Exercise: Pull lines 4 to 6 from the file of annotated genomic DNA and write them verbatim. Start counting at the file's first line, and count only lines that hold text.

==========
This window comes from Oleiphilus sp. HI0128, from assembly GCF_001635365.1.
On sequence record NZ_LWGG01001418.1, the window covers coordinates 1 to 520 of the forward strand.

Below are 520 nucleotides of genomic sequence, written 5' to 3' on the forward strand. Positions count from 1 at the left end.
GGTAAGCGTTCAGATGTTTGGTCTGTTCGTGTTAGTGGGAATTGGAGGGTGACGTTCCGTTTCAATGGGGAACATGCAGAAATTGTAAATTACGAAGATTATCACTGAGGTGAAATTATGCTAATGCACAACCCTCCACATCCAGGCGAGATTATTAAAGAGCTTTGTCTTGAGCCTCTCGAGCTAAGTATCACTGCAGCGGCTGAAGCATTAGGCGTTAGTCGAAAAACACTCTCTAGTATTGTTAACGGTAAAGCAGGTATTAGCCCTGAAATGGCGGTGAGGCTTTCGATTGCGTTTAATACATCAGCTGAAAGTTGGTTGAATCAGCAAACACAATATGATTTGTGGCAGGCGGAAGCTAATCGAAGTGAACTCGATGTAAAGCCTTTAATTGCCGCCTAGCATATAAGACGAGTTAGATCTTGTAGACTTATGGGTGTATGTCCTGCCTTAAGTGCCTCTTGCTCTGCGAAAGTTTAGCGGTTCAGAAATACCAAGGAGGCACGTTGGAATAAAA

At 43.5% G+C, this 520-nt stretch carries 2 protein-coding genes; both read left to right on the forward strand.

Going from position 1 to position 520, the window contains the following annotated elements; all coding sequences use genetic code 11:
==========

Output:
GGTAAGCGTTCAGATGTTTGGTCTGTTCGTGTTAGTGGGAATTGGAGGGTGACGTTCCGTTTCAATGGGGAACATGCAGAAATTGTAAATTACGAAGATTATCACTGAGGTGAAATTATGCTAATGCACAACCCTCCACATCCAGGCGAGATTATTAAAGAGCTTTGTCTTGAGCCTCTCGAGCTAAGTATCACTGCAGCGGCTGAAGCATTAGGCGTTAGTCGAAAAACACTCTCTAGTATTGTTAACGGTAAAGCAGGTATTAGCCCTGAAATGGCGGTGAGGCTTTCGATTGCGTTTAATACATCAGCTGAAAGTTGGTTGAATCAGCAAACACAATATGATTTGTGGCAGGCGGAAGCTAATCGAAGTGAACTCGATGTAAAGCCTTTAATTGCCGCCTAGCATATAAGACGAGTTAGATCTTGTAGACTTATGGGTGTATGTCCTGCCTTAAGTGCCTCTTGCTCTGCGAAAGTTTAGCGGTTCAGAAATACCAAGGAGGCACGTTGGAATAAAA

At 43.5% G+C, this 520-nt stretch carries 2 protein-coding genes; both read left to right on the forward strand.

Going from position 1 to position 520, the window contains the following annotated elements; all coding sequences use genetic code 11: